‘One thing have I desired, . . .  that will I seek after’ There are two points to be kept in view to that end. A great many people say, ‘One thing have I desired,’ and fail in persistent continuousness of the desire. No man gets rights of residence in God’s house for a longer time than he continues to seek for them. The most advanced of us, and those that have longest been like Anna, who ‘departed not from the Temple,’ day nor night, will certainly eject ourselves unless, like the Psalmist, we use the verbs in both tenses, and say, ‘One thing have I desired . . .  that will I seek after.’ John Bunyan saw that there was a back door to the lower regions close by the gates of the Celestial City. There may be men who have long lived beneath the shadow of the sanctuary, and at the last will be found outside the gates.

But the words of the text not only suggest, by the two tenses of the verbs, the continuity of the desire which is destined to be granted, but also by the two verbs themselves—desire and seek after—the necessity of uniting prayer and work. Many desires are unsatisfied because conduct does not correspond to desires. Many a prayer remains unanswered because its pray-ers never do anything to fulfil their prayers. I do not say they are hypocrites; certainly they are not consciously so, but I do say that there is a large measure of conventionality that means nothing, in the prayers of average Christian people for more holiness and likeness to Jesus Christ.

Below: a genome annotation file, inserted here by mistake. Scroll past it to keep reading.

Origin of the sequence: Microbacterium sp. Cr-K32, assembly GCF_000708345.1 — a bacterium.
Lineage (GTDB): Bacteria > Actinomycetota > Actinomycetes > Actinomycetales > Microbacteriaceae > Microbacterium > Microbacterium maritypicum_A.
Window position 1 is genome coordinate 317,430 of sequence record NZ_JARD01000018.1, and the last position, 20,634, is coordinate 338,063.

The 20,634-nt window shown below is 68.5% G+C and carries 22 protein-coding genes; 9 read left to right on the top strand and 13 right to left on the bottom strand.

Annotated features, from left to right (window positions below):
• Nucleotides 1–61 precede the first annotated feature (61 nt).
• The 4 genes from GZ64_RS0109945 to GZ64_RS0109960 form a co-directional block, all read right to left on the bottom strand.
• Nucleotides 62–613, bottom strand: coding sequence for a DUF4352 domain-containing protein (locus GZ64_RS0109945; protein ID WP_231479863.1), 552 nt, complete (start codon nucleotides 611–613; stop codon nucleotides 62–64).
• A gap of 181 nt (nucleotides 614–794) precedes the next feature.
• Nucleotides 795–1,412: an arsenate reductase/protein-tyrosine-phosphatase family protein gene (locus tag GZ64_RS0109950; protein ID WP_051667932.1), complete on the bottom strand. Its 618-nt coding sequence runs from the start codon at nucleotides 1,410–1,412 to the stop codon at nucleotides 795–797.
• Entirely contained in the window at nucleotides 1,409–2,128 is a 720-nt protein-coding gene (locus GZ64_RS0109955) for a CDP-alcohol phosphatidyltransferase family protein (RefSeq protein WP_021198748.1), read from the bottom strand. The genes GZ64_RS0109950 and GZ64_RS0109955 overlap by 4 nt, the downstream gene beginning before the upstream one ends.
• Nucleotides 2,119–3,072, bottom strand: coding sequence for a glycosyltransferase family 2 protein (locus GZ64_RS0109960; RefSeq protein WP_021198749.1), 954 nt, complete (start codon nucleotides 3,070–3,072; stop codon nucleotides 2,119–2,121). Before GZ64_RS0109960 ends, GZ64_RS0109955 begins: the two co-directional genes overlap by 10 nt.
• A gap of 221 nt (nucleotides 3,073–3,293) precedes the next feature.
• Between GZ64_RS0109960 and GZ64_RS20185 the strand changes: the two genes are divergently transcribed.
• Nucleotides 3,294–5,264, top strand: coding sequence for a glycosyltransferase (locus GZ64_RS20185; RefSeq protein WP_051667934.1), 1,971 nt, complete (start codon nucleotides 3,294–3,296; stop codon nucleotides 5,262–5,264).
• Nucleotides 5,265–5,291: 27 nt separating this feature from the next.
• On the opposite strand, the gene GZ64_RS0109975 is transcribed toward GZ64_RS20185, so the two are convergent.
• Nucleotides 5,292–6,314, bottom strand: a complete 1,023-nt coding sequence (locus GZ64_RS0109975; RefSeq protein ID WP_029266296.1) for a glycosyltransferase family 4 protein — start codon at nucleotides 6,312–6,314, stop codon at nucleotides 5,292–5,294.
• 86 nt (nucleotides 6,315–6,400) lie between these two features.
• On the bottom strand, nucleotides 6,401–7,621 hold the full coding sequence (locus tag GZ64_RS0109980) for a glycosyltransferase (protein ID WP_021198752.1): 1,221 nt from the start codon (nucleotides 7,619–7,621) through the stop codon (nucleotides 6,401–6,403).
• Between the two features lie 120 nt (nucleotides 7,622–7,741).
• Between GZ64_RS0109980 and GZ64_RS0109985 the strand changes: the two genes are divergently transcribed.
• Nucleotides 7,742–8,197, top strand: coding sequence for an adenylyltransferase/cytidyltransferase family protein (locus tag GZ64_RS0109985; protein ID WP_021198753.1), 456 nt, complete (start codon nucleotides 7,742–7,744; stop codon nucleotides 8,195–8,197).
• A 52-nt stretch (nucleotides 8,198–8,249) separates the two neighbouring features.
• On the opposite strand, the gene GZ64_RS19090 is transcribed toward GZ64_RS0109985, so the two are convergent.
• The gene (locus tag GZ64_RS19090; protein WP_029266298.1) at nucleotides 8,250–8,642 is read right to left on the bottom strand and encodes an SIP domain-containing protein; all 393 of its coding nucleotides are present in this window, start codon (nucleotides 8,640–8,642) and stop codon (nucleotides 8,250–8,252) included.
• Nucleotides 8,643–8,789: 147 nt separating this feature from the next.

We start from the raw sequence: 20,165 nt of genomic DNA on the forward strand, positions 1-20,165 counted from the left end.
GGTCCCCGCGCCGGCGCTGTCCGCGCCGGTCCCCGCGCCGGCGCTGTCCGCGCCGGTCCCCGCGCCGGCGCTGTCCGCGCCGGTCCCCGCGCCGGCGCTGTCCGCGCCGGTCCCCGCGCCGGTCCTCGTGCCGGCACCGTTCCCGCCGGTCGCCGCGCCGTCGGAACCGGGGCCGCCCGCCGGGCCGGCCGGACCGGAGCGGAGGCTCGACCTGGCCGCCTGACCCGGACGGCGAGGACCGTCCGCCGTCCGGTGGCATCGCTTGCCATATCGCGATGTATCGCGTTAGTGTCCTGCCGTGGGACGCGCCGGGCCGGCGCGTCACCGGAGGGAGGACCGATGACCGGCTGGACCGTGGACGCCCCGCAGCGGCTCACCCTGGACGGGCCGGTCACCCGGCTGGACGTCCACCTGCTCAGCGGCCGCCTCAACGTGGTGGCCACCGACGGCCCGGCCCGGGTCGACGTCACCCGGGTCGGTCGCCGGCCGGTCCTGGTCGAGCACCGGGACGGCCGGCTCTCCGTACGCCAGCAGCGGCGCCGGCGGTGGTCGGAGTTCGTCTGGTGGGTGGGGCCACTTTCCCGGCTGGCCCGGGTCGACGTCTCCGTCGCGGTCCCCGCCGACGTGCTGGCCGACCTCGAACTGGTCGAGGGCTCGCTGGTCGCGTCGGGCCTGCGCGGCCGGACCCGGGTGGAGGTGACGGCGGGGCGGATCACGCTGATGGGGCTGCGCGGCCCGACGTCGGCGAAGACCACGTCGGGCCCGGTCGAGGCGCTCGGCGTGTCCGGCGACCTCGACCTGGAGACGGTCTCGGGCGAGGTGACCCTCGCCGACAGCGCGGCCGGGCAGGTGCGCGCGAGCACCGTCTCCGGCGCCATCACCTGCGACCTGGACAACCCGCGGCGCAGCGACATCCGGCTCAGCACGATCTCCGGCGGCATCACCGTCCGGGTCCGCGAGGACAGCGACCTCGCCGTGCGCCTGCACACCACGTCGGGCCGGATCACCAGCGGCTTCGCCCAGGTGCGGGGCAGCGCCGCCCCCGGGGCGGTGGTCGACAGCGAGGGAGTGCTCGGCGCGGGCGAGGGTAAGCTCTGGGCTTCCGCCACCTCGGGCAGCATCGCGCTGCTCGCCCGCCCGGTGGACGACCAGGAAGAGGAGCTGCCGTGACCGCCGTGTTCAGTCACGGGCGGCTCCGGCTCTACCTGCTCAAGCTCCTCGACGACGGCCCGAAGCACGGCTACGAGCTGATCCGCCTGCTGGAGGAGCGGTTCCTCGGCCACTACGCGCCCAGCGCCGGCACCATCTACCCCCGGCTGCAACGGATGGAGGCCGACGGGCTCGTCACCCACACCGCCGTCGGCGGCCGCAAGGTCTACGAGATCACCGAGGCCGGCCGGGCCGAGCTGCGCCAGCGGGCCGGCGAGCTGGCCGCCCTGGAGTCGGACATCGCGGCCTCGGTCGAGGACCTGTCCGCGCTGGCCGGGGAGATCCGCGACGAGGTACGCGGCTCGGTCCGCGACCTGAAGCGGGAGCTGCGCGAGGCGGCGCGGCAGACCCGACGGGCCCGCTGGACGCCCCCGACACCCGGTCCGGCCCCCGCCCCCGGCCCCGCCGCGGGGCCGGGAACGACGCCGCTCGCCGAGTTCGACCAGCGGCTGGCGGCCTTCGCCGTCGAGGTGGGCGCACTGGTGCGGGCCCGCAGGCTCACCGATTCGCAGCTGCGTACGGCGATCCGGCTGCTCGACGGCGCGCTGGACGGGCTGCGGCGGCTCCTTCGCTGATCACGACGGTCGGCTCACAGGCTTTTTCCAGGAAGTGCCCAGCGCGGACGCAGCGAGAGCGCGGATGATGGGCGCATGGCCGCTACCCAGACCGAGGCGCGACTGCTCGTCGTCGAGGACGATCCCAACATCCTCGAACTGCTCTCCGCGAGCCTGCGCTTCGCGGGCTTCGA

Dear friends! if we truly wish this desire of dwelling in the house of the Lord to be fulfilled, the day’s work must run in the same direction as the morning’s petition, and we must, like the Psalmist, say, ‘I have desired it of the Lord, so I, for my part, will seek after it.’ Then, whether or not we reach absolutely to the standard, which is none the less to be aimed at, though it seems beyond reach, we shall arrive nearer and nearer to it; and, God helping our weakness and increasing our strength, quickening us to ‘desire,’ and upholding us to ‘seek after,’ we may hope that, when the days of our life are past, we shall but remove into an upper chamber, more open to the sunrise and flooded with light; and shall go no more out, but ‘dwell in the house of the Lord for ever.’